Cover Story: NTSB sends a message

CHARLOTTE, NC (WBTV) - The National Transportation Safety Board is calling for a nationwide ban on cell phones while driving.

The agency is calling on states to enact laws to impose total bans except for emergencies.

One official even says using a cell phone while driving is just as dangerous as driving drunk.

While the NTSB doesn't have the power to ban cell phones in the car its recommendations carry a lot of weight with federal regulators and lawmakers from Washington all the way down.

It was a deadly wreck in eastern Missouri last year that got the NTSB to call for a crack down on cell phones.

A 19-year old in a pickup truck caused a massive freeway pileup involving two school busses which killed two people and injured three dozen.

The teenager sent or received 11 text messages in 11 minutes.

NTSB member from South Carolina Robert Sumwalt didn't mince words.

"This is becoming the new DUI. It's becoming an epidemic," he said.

As cell phones have gained in popularity and texting has taken off, the problem has exploded.

Government records show distracted driving caused 900,000 accidents last year killing more than 3,000 people.

Every year for the last several years bills have been introduced to curb cell phone use and never gone anywhere.  Two years ago North Carolina law banning texting while driving but troopers say it's had mixed results.

"I'm not really sure about it being effective. We're still having people call in complaints about texting and driving," said Master Trooper Mark Helms.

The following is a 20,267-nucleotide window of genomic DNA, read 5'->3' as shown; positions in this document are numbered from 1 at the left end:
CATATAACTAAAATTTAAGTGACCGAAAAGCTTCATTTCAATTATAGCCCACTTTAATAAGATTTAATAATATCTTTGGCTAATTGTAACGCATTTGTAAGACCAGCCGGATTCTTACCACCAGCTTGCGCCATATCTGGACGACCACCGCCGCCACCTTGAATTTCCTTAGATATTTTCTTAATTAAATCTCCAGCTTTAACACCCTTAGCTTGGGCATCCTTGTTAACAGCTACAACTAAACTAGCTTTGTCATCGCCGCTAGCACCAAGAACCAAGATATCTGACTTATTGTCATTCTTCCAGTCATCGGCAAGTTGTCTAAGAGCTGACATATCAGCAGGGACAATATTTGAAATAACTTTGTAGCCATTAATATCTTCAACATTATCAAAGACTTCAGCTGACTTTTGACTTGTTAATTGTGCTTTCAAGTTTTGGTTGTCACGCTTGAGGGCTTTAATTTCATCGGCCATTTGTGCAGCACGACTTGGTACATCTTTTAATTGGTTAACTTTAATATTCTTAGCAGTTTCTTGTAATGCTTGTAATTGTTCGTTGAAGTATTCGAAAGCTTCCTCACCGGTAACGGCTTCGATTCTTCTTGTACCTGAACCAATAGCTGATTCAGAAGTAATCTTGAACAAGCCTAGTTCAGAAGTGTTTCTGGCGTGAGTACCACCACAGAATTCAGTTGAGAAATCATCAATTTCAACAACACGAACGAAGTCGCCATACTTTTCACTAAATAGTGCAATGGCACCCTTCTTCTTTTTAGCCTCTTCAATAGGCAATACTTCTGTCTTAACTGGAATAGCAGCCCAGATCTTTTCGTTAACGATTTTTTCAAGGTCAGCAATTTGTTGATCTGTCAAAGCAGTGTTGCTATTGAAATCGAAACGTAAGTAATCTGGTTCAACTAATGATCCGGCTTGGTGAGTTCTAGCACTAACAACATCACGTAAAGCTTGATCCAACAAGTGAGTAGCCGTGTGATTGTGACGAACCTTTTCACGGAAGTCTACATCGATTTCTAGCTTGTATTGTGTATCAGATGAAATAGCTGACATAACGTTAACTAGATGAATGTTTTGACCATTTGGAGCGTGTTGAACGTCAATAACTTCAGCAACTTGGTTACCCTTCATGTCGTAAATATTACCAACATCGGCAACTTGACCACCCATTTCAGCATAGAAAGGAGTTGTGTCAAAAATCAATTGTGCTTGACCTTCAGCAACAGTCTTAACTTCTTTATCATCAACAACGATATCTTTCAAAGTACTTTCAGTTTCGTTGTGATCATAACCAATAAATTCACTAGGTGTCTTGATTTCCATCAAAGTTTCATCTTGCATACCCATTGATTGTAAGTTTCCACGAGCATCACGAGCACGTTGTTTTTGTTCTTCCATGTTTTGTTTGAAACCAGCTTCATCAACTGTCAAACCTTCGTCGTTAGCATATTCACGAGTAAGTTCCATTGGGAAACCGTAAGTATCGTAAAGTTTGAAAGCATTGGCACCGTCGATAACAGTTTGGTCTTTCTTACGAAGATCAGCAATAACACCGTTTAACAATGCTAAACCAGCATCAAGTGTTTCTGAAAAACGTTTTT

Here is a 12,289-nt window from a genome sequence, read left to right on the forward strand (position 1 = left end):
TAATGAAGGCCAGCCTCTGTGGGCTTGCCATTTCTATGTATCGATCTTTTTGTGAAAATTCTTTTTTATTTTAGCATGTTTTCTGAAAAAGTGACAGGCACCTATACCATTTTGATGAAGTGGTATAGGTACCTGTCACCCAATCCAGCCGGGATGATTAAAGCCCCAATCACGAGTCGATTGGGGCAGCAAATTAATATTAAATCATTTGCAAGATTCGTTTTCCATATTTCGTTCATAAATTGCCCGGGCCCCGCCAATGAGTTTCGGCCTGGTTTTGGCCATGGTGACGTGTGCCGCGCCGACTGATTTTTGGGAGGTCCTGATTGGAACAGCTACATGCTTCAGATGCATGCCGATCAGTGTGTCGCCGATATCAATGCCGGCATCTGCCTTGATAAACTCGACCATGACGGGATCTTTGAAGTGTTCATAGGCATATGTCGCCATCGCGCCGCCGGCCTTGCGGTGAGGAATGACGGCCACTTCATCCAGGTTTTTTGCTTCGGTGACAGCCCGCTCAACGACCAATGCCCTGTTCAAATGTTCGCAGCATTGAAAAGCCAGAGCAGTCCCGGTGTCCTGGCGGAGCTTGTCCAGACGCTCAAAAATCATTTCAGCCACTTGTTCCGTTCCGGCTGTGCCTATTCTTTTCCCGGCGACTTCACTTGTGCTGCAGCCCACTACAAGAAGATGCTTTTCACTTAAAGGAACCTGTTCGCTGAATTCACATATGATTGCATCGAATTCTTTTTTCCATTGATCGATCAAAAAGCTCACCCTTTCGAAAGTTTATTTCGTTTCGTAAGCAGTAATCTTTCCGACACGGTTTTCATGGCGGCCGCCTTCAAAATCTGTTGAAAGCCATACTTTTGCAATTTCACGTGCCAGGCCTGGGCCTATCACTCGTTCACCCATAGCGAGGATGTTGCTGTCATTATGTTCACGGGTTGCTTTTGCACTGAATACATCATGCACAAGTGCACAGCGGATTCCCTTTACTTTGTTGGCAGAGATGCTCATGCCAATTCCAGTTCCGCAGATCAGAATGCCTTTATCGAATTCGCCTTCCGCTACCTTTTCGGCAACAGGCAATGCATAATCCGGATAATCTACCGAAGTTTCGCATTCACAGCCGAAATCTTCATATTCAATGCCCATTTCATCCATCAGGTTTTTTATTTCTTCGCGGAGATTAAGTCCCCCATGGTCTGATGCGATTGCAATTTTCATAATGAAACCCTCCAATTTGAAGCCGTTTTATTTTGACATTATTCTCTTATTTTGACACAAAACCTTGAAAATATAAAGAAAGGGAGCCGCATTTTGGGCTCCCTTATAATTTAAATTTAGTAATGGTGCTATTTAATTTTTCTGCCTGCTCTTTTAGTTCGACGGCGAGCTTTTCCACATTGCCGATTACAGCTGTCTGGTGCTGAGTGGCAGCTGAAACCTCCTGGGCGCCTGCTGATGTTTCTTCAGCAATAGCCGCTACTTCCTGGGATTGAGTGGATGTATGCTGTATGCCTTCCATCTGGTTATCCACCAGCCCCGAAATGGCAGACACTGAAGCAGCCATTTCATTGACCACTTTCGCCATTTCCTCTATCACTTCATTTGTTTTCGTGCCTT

Troopers have written more than 300 citations since enforcement began last year and it hasn't stopped the practice.

"It looks like the more that folks are getting used to having a cell phone in their every day life the more that texting is becoming a problem," said Helms.

Whether this recommendation by the NTSB will carry any weight with Carolinas' lawmakers remains to be seen.

For people who rely on using cell phones in the car, they'd like to see a provision similar to New York's that would allow the use of hands-free devices.

"I don't think there's been the political will," said North Carolina Rep. Becky Carney, a Democrat from Charlotte.  "The bills have been filed, they just have not gone forward. I believe they should. I believe we should look at hands free only."

South Carolina meanwhile hasn't passed any legislation to curb cell phone use while driving.  The state also hasn't required motorcyclist to wear helmets despite urging from the federal government.

Will the NTSB recommendations get states to enact tougher rules?

"I think North Carolina is liable to take it seriously. I think South Carolina hasn't even yet recognized any danger with the cell phone in the legislative sense," said AAA Carolinas' Tom Crosby.

The five members of the NTSB unanimously recommended the cell phone ban apply even to hands-free devices but not to in-vehicle technology.

Right now while a majority of states ban texting while driving no states ban the use of hands-free devices for all drivers.

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